Chuck Dauphin's Ten Best: Ten Great Album Tracks From Tim McGraw's First 20 Years
By: Chuck Dauphin
Tuesday, Tim McGraw ushers in a new era of his recording career with the release of his Big Machine debut Two Lanes Of Freedom. Though his two-decade run with Curb came to a very contentious end, there were many great moments on record for the singer during his time on the label. And, not all of them were hit singles. Tim and producer Byron Gallimore (who co-produced Tim’s new album as well!) have always maintained a high level of excellence in picking material. Here’s ten of McGraw’s best album cuts over the years, in chronlogical order.
1994 - “Give It To Me Strait” - From his Not A Moment Too Soon breakthrough disc, this cut paid homage to a man that many artists – including Tim – claim as a defining influence. A tribute to Strait in style as well as in lyric, with many of his biggest hits being name-checked.
1995 - “Dont Mention Memphis“ - Though the bulk of his All I Want album focused on up-tempo fare such as “I Like It, I Love It,” McGraw showed a penchant for some more dramatic sounds here, such as this overlooked gem.
1997 - “You Turn Me On” - Sometimes, all a song needs to do is sound good, and inspire you to turn the volume up – LOUD. That’s what I was doing with this cut from Everywhere.
1999 - “Senorita Margarita” - If Tim (and Curb) ever left a hit record on the floor, they did so with this track from A Place In The Sun. The beat and melody were intoxicating, and vocally, McGraw showed how much he had developed over the years. One of his greatest performances, bar none.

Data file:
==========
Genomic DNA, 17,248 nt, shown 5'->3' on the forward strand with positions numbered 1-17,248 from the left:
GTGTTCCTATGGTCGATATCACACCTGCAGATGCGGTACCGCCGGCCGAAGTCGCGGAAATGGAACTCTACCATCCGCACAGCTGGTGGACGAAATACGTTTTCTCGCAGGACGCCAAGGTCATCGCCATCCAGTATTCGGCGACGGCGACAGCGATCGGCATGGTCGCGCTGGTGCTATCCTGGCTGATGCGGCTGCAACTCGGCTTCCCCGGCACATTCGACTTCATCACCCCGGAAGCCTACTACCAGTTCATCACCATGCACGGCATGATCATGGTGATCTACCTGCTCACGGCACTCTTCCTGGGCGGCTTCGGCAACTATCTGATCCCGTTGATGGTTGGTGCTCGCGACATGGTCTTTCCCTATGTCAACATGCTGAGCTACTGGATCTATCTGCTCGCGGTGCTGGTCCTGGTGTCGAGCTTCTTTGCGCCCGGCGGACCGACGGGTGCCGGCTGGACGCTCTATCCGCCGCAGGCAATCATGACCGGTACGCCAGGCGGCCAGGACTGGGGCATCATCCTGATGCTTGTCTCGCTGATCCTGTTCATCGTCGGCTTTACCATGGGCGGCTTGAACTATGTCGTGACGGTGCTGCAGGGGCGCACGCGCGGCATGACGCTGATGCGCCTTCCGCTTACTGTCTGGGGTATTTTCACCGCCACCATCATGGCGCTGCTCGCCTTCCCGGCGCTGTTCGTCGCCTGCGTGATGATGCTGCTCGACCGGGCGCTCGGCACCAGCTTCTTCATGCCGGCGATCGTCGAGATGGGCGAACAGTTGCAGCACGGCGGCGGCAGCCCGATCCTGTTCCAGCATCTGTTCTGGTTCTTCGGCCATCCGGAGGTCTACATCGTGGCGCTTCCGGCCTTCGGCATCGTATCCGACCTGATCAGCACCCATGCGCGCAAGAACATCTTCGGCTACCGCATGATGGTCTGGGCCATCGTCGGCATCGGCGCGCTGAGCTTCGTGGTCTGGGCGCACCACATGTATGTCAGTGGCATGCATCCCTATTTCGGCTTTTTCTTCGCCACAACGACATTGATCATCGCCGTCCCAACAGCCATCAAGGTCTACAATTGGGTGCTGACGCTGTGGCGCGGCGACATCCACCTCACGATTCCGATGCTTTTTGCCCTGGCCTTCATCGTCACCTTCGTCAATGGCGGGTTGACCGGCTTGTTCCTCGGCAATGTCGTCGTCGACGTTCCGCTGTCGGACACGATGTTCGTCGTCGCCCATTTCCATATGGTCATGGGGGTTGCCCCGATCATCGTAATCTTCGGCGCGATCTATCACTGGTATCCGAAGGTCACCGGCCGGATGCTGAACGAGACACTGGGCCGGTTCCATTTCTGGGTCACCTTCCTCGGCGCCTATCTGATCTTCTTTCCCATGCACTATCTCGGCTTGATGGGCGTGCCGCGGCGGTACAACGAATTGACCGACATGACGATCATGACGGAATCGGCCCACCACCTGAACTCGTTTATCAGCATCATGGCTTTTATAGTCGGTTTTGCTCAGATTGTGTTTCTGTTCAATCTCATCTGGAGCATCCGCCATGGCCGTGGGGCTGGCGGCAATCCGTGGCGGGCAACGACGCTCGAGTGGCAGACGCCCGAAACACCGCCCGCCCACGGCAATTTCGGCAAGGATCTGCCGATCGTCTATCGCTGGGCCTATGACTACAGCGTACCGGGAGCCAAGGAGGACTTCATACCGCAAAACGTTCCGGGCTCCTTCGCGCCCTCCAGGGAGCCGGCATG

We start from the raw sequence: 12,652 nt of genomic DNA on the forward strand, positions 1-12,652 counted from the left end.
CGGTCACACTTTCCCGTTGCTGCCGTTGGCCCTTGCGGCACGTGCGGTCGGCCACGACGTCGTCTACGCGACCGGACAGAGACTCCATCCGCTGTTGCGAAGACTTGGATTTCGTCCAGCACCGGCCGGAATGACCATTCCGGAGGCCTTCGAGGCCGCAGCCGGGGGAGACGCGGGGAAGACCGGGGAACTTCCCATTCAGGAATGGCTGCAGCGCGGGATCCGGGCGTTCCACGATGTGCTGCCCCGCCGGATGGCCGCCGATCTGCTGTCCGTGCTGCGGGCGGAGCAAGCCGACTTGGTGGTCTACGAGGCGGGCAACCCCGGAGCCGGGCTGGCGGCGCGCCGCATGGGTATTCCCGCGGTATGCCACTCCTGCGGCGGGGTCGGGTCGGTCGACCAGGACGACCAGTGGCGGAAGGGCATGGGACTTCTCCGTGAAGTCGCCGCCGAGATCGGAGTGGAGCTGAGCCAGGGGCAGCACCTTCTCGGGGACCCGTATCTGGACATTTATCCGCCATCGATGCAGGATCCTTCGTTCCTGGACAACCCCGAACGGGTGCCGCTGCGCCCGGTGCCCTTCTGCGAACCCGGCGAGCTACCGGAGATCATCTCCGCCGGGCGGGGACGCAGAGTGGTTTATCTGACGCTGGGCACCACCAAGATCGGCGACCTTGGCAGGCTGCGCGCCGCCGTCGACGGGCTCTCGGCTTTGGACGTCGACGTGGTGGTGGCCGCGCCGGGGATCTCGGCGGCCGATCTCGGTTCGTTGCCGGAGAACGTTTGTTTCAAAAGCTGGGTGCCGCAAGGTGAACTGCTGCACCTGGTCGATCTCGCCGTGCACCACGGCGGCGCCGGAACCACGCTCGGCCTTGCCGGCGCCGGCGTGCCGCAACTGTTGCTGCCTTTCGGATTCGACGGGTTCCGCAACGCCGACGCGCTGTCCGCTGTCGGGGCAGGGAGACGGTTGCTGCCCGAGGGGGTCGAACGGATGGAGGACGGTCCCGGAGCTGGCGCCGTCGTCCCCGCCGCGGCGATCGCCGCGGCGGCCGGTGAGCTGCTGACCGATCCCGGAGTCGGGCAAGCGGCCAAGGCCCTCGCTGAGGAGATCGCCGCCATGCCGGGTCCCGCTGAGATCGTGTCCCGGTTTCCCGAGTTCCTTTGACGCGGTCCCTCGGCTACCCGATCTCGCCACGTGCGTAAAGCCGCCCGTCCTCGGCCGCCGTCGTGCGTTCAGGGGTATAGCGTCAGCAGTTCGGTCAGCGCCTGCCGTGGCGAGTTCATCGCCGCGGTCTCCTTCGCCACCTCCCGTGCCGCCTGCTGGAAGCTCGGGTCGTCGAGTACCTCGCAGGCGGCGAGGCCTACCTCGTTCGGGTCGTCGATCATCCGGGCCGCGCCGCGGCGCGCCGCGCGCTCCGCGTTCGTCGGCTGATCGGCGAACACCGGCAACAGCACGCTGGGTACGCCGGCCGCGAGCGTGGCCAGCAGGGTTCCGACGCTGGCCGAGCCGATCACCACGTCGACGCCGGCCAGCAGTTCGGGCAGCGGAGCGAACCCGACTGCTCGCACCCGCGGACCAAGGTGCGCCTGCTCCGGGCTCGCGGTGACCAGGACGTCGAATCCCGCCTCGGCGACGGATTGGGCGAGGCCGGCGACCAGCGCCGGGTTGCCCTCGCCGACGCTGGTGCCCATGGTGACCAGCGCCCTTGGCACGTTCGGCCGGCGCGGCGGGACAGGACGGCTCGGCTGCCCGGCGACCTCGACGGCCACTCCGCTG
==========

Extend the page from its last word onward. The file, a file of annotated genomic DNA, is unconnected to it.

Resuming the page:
2001 - “Telluride” - Set This Circus Down was one of his most hit-filled packages, and this song was one of the most ambitious productions of the entire set. He was so succesful during this time that even his album cuts were bettrer than most people’s singles.
2004 - “Blank Sheet Of Paper” - One of the first McGraw tracks to be written by the Warren Brothers, legendary tunesmith Don Schlitz is also listed as one of the composers of this highly emotional cut from his Live Like You Were Dying disc.
2004 - “Kill Myself” - Also from Live Like You Were Dying, this song is not what you think it is going to be lyrically, thanks to a passionate performance from Tim, as well as incredible lyrics from Anthony Smith, Bob DiPiero, and Bobby Terry.
2007 - “Shotgun Rider” - Let It Go featured what might be my favorite of Tim’s collaborations with wife Faith Hill. Though not a duet, her harmony notes on this cut are exhilarating. Plus, for two acts that are regarded as “crossover” at times, this was Country with a capital C.
2009 - “You Had To Be There” - Over the years, McGraw’s ability to capture a variety of emotions with his music has only gotten better, and he lays it all on the line emotionally about a man trying to come to terms with his past...and his present.
And, in continuing his legend at picking great material, when you pick up a copy of Two Lanes Of Freedom this week, pay special attention to “Nashville Without You.” It’s a totally reverential look at some of the sounds and lyrics that have shaped Music City – from an artist who has added his own distinctive chapters to the ongoing story.